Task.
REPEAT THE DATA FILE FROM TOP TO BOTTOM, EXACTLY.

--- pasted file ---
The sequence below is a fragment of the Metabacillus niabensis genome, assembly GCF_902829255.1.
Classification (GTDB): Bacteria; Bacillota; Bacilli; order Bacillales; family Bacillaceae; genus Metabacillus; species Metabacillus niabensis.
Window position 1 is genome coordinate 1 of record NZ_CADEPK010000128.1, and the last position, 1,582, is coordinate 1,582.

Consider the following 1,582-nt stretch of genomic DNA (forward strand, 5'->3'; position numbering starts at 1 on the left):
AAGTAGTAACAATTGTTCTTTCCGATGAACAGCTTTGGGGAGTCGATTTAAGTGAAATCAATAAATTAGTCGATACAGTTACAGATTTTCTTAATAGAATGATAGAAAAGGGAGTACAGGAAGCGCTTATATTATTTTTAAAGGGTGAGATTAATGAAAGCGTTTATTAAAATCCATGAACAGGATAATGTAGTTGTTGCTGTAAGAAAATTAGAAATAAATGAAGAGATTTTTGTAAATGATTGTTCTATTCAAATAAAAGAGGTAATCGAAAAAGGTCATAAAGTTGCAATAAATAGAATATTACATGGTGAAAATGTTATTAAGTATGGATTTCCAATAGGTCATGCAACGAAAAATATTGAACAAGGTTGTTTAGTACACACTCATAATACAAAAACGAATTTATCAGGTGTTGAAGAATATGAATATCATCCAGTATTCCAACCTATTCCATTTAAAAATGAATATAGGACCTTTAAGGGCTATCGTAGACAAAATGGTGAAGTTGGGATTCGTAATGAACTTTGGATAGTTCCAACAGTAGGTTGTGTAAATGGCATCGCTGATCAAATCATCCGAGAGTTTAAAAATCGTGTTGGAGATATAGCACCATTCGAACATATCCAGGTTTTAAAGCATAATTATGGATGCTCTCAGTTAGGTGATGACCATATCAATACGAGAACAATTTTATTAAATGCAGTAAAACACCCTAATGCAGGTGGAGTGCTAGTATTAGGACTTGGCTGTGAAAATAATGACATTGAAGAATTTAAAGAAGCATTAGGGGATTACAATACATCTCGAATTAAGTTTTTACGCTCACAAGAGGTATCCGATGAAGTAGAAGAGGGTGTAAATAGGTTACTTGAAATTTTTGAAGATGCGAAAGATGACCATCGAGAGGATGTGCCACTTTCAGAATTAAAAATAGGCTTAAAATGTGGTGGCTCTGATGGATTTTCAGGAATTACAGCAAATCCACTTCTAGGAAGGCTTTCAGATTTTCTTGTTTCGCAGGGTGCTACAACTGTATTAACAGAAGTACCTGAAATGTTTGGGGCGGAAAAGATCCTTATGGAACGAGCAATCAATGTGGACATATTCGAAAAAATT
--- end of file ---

The sequence below is a fragment of the Metabacillus niabensis genome, assembly GCF_902829255.1.
Classification (GTDB): Bacteria; Bacillota; Bacilli; order Bacillales; family Bacillaceae; genus Metabacillus; species Metabacillus niabensis.
Window position 1 is genome coordinate 1 of record NZ_CADEPK010000128.1, and the last position, 1,582, is coordinate 1,582.

Consider the following 1,582-nt stretch of genomic DNA (forward strand, 5'->3'; position numbering starts at 1 on the left):
AAGTAGTAACAATTGTTCTTTCCGATGAACAGCTTTGGGGAGTCGATTTAAGTGAAATCAATAAATTAGTCGATACAGTTACAGATTTTCTTAATAGAATGATAGAAAAGGGAGTACAGGAAGCGCTTATATTATTTTTAAAGGGTGAGATTAATGAAAGCGTTTATTAAAATCCATGAACAGGATAATGTAGTTGTTGCTGTAAGAAAATTAGAAATAAATGAAGAGATTTTTGTAAATGATTGTTCTATTCAAATAAAAGAGGTAATCGAAAAAGGTCATAAAGTTGCAATAAATAGAATATTACATGGTGAAAATGTTATTAAGTATGGATTTCCAATAGGTCATGCAACGAAAAATATTGAACAAGGTTGTTTAGTACACACTCATAATACAAAAACGAATTTATCAGGTGTTGAAGAATATGAATATCATCCAGTATTCCAACCTATTCCATTTAAAAATGAATATAGGACCTTTAAGGGCTATCGTAGACAAAATGGTGAAGTTGGGATTCGTAATGAACTTTGGATAGTTCCAACAGTAGGTTGTGTAAATGGCATCGCTGATCAAATCATCCGAGAGTTTAAAAATCGTGTTGGAGATATAGCACCATTCGAACATATCCAGGTTTTAAAGCATAATTATGGATGCTCTCAGTTAGGTGATGACCATATCAATACGAGAACAATTTTATTAAATGCAGTAAAACACCCTAATGCAGGTGGAGTGCTAGTATTAGGACTTGGCTGTGAAAATAATGACATTGAAGAATTTAAAGAAGCATTAGGGGATTACAATACATCTCGAATTAAGTTTTTACGCTCACAAGAGGTATCCGATGAAGTAGAAGAGGGTGTAAATAGGTTACTTGAAATTTTTGAAGATGCGAAAGATGACCATCGAGAGGATGTGCCACTTTCAGAATTAAAAATAGGCTTAAAATGTGGTGGCTCTGATGGATTTTCAGGAATTACAGCAAATCCACTTCTAGGAAGGCTTTCAGATTTTCTTGTTTCGCAGGGTGCTACAACTGTATTAACAGAAGTACCTGAAATGTTTGGGGCGGAAAAGATCCTTATGGAACGAGCAATCAATGTGGACATATTCGAAAAAATT